Sunday, October 19, 2008

Beautiful things: part I, Siratus beauii

In keeping with my efforts to write about drawings as I finish them, this drawing was just finished recently. I was in Bermuda earlier in the year and when visiting the Bermuda Underwater Exploration Institute (just on the left as you come into Hamilton from Middle Road), I spent some time in their Jack Lightborne shell collection. It is an amazing collection of shells from all over the world. There were many there that caught my eye. I was particularly intrigued by the fact that this one was almost pure white, with only a few pale tan streaks -- this made for an interesting challenge. The shell was labeled Siratus beauii and was found near Guadeloupe in the French West Indies. The species falls into the family by the name muricidae -- all members of this family are carnivores and they prey primarily on bivalves and marine snails. After I got home and finished the drawing, I did a little further research: their range extends from Florida down to Uruguay and their morphology and coloring can be quite varied. A very pale example of the species, such as this one, does not seem to be very common (at least if one uses the sample size of the 10-20 images available on the web as comparison... probably not a good mechanism for determining frequency). It seems that the species was renamed Chicoreus beauii; both names were given in 1857 by P. Fischer and Bernardi (at least according to this online source). The shell has also been featured on a Brazilian stamp (shown at this link).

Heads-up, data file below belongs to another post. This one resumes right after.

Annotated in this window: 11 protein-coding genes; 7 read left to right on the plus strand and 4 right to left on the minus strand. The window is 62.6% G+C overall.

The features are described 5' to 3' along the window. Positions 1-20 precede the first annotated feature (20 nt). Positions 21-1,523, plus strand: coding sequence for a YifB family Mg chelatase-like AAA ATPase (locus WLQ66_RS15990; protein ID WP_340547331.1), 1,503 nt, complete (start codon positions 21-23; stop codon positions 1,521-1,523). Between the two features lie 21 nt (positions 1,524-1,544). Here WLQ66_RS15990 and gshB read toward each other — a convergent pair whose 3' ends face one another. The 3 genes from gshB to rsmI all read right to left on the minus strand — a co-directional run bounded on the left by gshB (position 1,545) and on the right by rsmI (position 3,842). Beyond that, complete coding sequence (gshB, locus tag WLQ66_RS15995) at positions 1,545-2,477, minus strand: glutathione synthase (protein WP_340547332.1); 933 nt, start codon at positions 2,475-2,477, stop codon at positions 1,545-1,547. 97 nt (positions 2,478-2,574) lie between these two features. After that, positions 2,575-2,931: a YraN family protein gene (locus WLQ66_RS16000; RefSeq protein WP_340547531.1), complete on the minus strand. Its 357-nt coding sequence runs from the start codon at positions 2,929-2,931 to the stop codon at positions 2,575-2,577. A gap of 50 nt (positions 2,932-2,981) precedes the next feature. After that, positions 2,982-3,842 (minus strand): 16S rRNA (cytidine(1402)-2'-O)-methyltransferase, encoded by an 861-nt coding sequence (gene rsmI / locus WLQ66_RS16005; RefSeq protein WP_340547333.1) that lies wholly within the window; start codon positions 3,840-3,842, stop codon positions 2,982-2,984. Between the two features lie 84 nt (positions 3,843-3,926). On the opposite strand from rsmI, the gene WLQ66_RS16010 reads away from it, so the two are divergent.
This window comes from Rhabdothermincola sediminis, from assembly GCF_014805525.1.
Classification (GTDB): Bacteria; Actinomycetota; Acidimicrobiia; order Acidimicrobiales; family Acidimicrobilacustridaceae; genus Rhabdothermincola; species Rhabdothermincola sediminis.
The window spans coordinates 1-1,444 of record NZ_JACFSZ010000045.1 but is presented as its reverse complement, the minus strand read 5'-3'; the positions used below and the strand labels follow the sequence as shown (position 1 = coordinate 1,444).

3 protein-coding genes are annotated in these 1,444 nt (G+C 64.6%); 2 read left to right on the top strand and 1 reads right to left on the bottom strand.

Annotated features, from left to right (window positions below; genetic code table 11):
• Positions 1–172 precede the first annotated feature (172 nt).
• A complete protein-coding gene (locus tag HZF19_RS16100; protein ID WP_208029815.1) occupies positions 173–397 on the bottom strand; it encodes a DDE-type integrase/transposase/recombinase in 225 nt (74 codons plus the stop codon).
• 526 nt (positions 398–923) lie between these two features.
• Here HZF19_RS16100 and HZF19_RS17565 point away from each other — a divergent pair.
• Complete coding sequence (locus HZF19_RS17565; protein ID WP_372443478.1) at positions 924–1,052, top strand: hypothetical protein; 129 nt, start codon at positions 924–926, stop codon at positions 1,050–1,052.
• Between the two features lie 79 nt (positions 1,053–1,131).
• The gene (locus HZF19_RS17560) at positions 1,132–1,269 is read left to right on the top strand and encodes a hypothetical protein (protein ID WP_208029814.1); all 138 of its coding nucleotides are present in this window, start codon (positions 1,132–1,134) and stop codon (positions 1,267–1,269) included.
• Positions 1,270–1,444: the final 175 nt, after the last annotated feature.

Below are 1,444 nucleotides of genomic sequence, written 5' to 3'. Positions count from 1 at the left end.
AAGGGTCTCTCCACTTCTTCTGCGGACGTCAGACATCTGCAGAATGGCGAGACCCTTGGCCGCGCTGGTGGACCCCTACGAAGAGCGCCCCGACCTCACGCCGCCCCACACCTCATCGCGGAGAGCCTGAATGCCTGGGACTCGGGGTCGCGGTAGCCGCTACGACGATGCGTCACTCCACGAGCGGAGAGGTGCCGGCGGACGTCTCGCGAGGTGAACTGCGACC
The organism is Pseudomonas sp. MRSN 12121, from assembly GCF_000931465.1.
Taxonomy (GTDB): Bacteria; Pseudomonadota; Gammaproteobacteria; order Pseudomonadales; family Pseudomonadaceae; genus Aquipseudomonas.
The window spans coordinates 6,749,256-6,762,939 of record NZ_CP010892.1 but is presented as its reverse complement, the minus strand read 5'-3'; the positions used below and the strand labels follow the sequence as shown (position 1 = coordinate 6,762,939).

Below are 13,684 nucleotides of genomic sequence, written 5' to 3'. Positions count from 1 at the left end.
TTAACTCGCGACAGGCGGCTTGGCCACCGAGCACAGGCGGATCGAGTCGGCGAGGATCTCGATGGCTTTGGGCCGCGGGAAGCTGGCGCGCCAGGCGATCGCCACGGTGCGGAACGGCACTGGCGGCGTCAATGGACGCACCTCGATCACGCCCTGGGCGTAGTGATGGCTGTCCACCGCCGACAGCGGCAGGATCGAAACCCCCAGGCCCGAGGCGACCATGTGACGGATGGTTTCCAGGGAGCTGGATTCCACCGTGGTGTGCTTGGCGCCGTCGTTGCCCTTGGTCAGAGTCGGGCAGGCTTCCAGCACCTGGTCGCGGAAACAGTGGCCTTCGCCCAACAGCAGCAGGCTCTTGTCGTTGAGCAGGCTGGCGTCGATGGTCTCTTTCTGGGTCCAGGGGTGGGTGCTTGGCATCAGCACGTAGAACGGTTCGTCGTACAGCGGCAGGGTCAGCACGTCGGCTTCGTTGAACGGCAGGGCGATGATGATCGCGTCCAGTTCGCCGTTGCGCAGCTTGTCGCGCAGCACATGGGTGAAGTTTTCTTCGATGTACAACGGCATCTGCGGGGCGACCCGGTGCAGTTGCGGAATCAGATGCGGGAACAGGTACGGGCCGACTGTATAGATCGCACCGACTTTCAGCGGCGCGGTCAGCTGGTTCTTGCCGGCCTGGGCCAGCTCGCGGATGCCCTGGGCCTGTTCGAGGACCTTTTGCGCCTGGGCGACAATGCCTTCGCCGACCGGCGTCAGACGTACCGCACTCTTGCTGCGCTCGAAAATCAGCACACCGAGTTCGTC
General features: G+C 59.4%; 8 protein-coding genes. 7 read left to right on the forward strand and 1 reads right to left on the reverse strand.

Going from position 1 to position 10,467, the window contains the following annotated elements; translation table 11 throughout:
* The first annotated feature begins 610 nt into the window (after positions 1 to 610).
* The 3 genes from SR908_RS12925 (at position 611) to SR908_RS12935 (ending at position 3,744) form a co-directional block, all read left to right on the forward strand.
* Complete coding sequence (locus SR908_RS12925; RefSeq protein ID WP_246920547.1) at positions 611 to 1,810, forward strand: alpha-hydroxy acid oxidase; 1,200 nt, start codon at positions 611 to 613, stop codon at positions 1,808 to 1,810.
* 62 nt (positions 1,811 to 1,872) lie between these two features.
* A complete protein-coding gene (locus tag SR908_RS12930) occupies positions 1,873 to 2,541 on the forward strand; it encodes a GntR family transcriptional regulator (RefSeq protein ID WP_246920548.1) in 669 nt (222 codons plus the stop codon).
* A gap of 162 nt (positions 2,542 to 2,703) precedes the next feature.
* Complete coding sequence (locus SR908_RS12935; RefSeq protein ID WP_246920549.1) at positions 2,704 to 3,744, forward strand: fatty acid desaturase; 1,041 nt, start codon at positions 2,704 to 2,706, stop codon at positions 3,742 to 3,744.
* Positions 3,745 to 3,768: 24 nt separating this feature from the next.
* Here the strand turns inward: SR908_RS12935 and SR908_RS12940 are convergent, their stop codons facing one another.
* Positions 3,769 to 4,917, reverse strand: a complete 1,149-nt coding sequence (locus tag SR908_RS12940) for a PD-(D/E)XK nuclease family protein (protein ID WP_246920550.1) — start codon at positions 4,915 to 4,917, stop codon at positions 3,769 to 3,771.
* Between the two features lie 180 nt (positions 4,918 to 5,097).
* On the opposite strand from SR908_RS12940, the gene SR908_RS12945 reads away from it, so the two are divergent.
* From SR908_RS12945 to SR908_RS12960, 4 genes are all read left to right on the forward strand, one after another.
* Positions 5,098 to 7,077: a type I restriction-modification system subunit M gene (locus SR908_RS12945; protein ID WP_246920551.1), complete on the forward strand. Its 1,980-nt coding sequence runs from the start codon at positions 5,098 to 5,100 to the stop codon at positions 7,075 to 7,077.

Siratus beauii, 2008.
Pencil on paper, 7" x 5".

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